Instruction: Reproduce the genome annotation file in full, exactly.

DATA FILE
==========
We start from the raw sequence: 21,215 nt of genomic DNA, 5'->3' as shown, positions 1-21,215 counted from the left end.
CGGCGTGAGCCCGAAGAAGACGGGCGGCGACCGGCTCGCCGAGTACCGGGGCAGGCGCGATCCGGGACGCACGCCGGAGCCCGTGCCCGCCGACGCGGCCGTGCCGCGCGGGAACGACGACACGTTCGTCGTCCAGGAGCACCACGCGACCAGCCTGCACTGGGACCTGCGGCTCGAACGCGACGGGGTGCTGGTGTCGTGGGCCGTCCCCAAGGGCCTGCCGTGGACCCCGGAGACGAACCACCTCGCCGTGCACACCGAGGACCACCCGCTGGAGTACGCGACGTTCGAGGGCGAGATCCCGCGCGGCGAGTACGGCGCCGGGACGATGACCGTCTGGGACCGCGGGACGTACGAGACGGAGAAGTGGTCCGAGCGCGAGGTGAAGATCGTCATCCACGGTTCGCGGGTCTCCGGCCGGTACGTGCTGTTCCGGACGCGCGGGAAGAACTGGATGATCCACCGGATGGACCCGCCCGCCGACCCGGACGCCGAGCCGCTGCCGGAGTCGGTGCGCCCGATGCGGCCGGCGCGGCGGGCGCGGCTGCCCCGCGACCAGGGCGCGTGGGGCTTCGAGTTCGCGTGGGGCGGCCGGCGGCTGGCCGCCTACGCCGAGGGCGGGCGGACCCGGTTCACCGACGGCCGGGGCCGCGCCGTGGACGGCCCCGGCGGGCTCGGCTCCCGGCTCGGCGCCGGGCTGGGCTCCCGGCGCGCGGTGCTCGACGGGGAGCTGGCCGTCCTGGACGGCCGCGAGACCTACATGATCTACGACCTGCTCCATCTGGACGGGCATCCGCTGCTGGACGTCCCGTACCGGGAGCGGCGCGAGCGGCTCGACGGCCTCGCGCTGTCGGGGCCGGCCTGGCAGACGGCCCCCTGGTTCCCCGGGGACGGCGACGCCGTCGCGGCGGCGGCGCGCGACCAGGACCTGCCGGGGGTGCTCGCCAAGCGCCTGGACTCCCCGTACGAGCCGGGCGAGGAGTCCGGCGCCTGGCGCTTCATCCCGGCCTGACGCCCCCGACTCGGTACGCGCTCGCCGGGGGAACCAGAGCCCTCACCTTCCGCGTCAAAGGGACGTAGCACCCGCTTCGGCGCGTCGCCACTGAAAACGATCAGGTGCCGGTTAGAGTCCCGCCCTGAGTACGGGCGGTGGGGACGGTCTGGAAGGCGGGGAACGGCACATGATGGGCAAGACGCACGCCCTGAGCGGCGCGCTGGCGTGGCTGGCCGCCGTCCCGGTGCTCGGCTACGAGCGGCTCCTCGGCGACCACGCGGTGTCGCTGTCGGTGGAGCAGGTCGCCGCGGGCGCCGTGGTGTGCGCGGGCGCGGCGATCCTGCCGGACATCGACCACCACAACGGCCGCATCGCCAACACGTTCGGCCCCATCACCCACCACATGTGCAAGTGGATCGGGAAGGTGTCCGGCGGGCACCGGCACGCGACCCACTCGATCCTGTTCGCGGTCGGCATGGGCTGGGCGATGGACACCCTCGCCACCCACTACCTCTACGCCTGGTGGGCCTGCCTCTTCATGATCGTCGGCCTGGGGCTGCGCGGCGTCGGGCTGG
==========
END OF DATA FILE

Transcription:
We start from the raw sequence: 21,215 nt of genomic DNA, 5'->3' as shown, positions 1-21,215 counted from the left end.
CGGCGTGAGCCCGAAGAAGACGGGCGGCGACCGGCTCGCCGAGTACCGGGGCAGGCGCGATCCGGGACGCACGCCGGAGCCCGTGCCCGCCGACGCGGCCGTGCCGCGCGGGAACGACGACACGTTCGTCGTCCAGGAGCACCACGCGACCAGCCTGCACTGGGACCTGCGGCTCGAACGCGACGGGGTGCTGGTGTCGTGGGCCGTCCCCAAGGGCCTGCCGTGGACCCCGGAGACGAACCACCTCGCCGTGCACACCGAGGACCACCCGCTGGAGTACGCGACGTTCGAGGGCGAGATCCCGCGCGGCGAGTACGGCGCCGGGACGATGACCGTCTGGGACCGCGGGACGTACGAGACGGAGAAGTGGTCCGAGCGCGAGGTGAAGATCGTCATCCACGGTTCGCGGGTCTCCGGCCGGTACGTGCTGTTCCGGACGCGCGGGAAGAACTGGATGATCCACCGGATGGACCCGCCCGCCGACCCGGACGCCGAGCCGCTGCCGGAGTCGGTGCGCCCGATGCGGCCGGCGCGGCGGGCGCGGCTGCCCCGCGACCAGGGCGCGTGGGGCTTCGAGTTCGCGTGGGGCGGCCGGCGGCTGGCCGCCTACGCCGAGGGCGGGCGGACCCGGTTCACCGACGGCCGGGGCCGCGCCGTGGACGGCCCCGGCGGGCTCGGCTCCCGGCTCGGCGCCGGGCTGGGCTCCCGGCGCGCGGTGCTCGACGGGGAGCTGGCCGTCCTGGACGGCCGCGAGACCTACATGATCTACGACCTGCTCCATCTGGACGGGCATCCGCTGCTGGACGTCCCGTACCGGGAGCGGCGCGAGCGGCTCGACGGCCTCGCGCTGTCGGGGCCGGCCTGGCAGACGGCCCCCTGGTTCCCCGGGGACGGCGACGCCGTCGCGGCGGCGGCGCGCGACCAGGACCTGCCGGGGGTGCTCGCCAAGCGCCTGGACTCCCCGTACGAGCCGGGCGAGGAGTCCGGCGCCTGGCGCTTCATCCCGGCCTGACGCCCCCGACTCGGTACGCGCTCGCCGGGGGAACCAGAGCCCTCACCTTCCGCGTCAAAGGGACGTAGCACCCGCTTCGGCGCGTCGCCACTGAAAACGATCAGGTGCCGGTTAGAGTCCCGCCCTGAGTACGGGCGGTGGGGACGGTCTGGAAGGCGGGGAACGGCACATGATGGGCAAGACGCACGCCCTGAGCGGCGCGCTGGCGTGGCTGGCCGCCGTCCCGGTGCTCGGCTACGAGCGGCTCCTCGGCGACCACGCGGTGTCGCTGTCGGTGGAGCAGGTCGCCGCGGGCGCCGTGGTGTGCGCGGGCGCGGCGATCCTGCCGGACATCGACCACCACAACGGCCGCATCGCCAACACGTTCGGCCCCATCACCCACCACATGTGCAAGTGGATCGGGAAGGTGTCCGGCGGGCACCGGCACGCGACCCACTCGATCCTGTTCGCGGTCGGCATGGGCTGGGCGATGGACACCCTCGCCACCCACTACCTCTACGCCTGGTGGGCCTGCCTCTTCATGATCGTCGGCCTGGGGCTGCGCGGCGTCGGGCTGG